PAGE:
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  Action potential propagation and synchronisation in myelinated axons

Schmidt, H., & Knösche, T. R. (2019). Action potential propagation and synchronisation in myelinated axons. PLoS Computational Biology, 15(10): e1007004. doi:10.1371/journal.pcbi.1007004.

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Item Permalink: http://hdl.handle.net/21.11116/0000-0004-CF4E-D Version Permalink: http://hdl.handle.net/21.11116/0000-0005-18ED-6
Genre: Journal Article

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 Creators:
Schmidt, Helmut1, Author              
Knösche, Thomas R.1, Author              
Affiliations:
1Methods and Development Unit - MEG and Cortical Networks, MPI for Human Cognitive and Brain Sciences, Max Planck Society, ou_2205650              

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 Abstract: With the advent of advanced MRI techniques it has become possible to study axonal white matter non-invasively and in great detail. Measuring the various parameters of the long-range connections of the brain opens up the possibility to build and refine detailed models of large-scale neuronal activity. One particular challenge is to find a mathematical description of action potential propagation that is sufficiently simple, yet still biologically plausible to model signal transmission across entire axonal fibre bundles. We develop a mathematical framework in which we replace the Hodgkin-Huxley dynamics by a spike-diffuse-spike model with passive sub-threshold dynamics and explicit, threshold-activated ion channel currents. This allows us to study in detail the influence of the various model parameters on the action potential velocity and on the entrainment of action potentials between ephaptically coupled fibres without having to recur to numerical simulations. Specifically, we recover known results regarding the influence of axon diameter, node of Ranvier length and internode length on the velocity of action potentials. Additionally, we find that the velocity depends more strongly on the thickness of the myelin sheath than was suggested by previous theoretical studies. We further explain the slowing down and synchronisation of action potentials in ephaptically coupled fibres by their dynamic interaction. In summary, this study presents a solution to incorporate detailed axonal parameters into a whole-brain modelling framework.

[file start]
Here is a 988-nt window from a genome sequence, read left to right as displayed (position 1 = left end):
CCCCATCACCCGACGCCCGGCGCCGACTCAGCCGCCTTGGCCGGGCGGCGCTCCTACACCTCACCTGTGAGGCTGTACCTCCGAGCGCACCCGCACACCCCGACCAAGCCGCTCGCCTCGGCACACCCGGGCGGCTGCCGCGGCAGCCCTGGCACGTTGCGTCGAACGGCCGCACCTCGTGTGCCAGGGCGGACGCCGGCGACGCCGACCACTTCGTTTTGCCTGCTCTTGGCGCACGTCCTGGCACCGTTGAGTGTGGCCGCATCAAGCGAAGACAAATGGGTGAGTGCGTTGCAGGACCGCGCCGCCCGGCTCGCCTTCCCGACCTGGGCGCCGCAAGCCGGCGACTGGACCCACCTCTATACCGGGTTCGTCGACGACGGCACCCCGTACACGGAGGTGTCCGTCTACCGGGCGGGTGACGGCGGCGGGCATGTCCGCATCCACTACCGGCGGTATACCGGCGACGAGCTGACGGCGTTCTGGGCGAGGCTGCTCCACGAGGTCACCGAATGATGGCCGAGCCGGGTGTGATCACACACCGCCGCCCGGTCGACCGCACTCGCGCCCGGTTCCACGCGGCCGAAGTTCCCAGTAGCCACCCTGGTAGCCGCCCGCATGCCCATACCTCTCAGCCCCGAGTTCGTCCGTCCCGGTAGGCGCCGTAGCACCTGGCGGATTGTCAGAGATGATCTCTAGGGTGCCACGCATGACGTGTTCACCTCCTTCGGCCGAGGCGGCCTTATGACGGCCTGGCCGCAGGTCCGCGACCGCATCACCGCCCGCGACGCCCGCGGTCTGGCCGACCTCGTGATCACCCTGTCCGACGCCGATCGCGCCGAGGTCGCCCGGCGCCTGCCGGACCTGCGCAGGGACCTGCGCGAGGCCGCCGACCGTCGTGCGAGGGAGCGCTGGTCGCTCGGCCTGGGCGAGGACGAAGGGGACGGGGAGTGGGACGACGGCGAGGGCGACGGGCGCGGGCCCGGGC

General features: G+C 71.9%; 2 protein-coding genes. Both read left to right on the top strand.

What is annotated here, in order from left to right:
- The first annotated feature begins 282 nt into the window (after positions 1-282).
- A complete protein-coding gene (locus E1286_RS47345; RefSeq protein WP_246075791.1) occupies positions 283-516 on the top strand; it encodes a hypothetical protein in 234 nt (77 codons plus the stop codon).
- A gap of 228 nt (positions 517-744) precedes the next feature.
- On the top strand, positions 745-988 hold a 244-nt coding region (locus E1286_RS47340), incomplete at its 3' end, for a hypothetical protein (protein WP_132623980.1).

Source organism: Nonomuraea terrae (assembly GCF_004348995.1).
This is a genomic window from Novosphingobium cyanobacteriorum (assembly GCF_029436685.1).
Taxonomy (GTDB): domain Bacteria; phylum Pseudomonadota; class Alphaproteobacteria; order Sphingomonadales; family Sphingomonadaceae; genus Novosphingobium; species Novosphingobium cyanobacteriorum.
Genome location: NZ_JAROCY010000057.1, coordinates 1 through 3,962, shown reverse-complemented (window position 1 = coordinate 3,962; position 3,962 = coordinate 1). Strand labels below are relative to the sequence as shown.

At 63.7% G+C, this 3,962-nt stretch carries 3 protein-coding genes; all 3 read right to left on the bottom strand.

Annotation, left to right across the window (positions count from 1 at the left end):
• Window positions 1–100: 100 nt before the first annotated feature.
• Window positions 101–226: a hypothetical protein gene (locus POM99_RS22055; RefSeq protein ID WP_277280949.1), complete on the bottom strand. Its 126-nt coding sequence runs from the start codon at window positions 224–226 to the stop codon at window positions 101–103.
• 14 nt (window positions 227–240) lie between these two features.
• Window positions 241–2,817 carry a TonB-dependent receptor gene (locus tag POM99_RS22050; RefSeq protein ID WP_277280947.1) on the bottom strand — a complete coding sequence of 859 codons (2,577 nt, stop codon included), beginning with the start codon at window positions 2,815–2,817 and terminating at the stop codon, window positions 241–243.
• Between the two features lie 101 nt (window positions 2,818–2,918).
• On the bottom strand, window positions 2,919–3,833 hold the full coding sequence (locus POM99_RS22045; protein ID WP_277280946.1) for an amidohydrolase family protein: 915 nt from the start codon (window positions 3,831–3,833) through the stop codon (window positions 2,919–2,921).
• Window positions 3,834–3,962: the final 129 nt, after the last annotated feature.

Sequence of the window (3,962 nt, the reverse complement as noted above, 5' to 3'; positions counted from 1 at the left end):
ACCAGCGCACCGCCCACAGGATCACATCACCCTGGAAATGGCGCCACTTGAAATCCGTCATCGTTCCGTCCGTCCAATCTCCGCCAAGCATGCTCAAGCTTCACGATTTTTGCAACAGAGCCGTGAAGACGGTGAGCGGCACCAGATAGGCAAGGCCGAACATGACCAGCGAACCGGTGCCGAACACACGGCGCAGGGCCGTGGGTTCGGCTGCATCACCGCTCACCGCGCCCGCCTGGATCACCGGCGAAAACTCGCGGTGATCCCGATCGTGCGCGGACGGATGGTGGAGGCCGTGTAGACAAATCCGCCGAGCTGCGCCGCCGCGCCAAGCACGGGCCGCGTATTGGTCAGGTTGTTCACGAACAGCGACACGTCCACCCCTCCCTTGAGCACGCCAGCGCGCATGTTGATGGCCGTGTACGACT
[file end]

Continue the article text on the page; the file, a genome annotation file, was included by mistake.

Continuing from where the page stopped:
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Language(s): eng - English
 Dates: 2019-04-012019-09-272019-10-17
 Publication Status: Published online
 Pages: -
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 Table of Contents: -
 Rev. Type: Peer
 Identifiers: DOI: 10.1371/journal.pcbi.1007004
PMID: 31622338
Other: Epub ahead of print
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Project name : Computational Connectomics / SPP 2041
Grant ID : 588/7-1
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Funding organization : German Research Foundation (DFG)

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Title: PLoS Computational Biology
Source Genre: Journal
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Pages: - Volume / Issue: 15 (10) Sequence Number: e1007004 Start / End Page: - Identifier: ISSN: 1553-734X
CoNE: https://pure.mpg.de/cone/journals/resource/1000000000017180_1